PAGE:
“I think the union has only done good things for my industry,” she said, and added that her union and non-union working experience will be a plus for the board.
“I feel like what I can bring to the table is an understanding of both sides, and therefore, the ability to negotiate,” vanSchaick said.
Dettmer, 61, doesn’t argue that experience is key in this race.
Instead, she has a view of the medical field that is unmatched by her opponent.
“I practiced law for 25 years and most of it was in representing doctors and hospitals in various matters,” Dettmer said.
“I have some experience with not only law, of course, but with medical models — what works and what doesn’t.”
Dettmer also noted her experience at the management level, as a law firm partner or managing complex legal cases.
“I think that would be some useful experience for the fire department, especially with the kinds of changing, different medical models that may be coming down,” she said.
Major differences between the candidates are elusive to spot.
Both want the volunteer ranks supported, and Dettmer is especially quick to press upon the needs of the community in the delivery of healthcare services, the ability of taxpayers to fund services, and the resource needs of the personnel in the department that are necessary to maintain high morale.
That said, Dettmer is also one to raise the insider-outsider issue that has cocooned this season of fire board races.
“I am concerned that someone who is a firefighter or who has worked in that capacity ... their view is going to be somewhat skewed in one direction,” Dettmer said.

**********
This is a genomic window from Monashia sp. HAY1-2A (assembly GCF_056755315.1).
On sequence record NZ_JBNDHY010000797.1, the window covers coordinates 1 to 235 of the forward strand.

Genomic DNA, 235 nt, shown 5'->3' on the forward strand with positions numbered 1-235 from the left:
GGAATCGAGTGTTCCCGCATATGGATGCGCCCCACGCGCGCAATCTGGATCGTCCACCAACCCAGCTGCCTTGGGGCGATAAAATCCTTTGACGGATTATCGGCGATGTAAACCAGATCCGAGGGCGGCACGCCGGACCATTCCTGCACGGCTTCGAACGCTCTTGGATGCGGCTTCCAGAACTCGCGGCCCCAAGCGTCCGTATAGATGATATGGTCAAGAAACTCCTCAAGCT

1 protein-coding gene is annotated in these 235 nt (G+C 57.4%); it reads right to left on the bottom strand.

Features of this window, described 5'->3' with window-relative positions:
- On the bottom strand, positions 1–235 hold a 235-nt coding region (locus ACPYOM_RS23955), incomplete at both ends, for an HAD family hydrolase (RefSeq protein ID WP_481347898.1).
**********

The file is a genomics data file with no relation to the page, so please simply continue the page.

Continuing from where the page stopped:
While not a practicing attorney any more, Dettmer said her skills honed in the legal field would still prove valuable to the Bainbridge fire board, even when there’s nothing to argue about.
Actually, it means getting the job done.
“I think practicing law requires you to develop the ability to work collaboratively with people whose opinions differ for your own,” she said. “It requires you to make hard decisions about competing needs.”
“It gives you the ability to negotiate effectively and to communicate,” she added. “And also communicate with people who disagree with you, as well as those who agree with you.”
Dettmer said voters can rely on her to make sure taxpayers’ money is properly spent.
There are pockets on the island that are comparatively underserved than others, she said. A push to strengthen the volunteer ranks may help.
There’s also the question of staffing at the Phelps Road station, and how the money will be spent on a potential property tax levy increase measure that looks likely for the ballot early next year.
“I think it’s important that we get that station staffed,” she said. “It hurts the whole island to not have it staffed.
“But I’m not sure that a 14-cent levy is necessary,” Dettmer added.
Instead, the board should first scrutinize the budget to see if funds can be shifted, and also consider other staffing models.
That’s work that should be done before the proposal is put in front of voters, Dettmer said.
Theresa (Teri) Dettmer
Occupation: Retired attorney
Previously held elected position: None.
Education: Bachelor of Science in Political Science, Arizona State University; Juris Doctor with high distinction, University of Arizona
Community service: Frequent volunteer at her children’s school and sports activities.
Fun fact: She is currently training for her first triathalon.
Occupation: Paramedic for Central Skagit Medic One
Previously held elected position: None.
Education: Tacoma Community College Paramedic Program
Community service: Bainbridge Island Ambulance Association 2007-present, Bainbridge Island Fire Department 2009-2010
Fun fact: Bravest thing I have ever done: Summer of 2012, I took my four children (ages 14, 12, 10 and 7 at that time) on a 7,500-mile (round trip) road trip to my grandparent’s farm in Schenectady, N.Y. Most amazing thing about the trip? No backseat bickering the whole time. Thanks to a game we made up at the get-go, it was a fun and peaceful journey!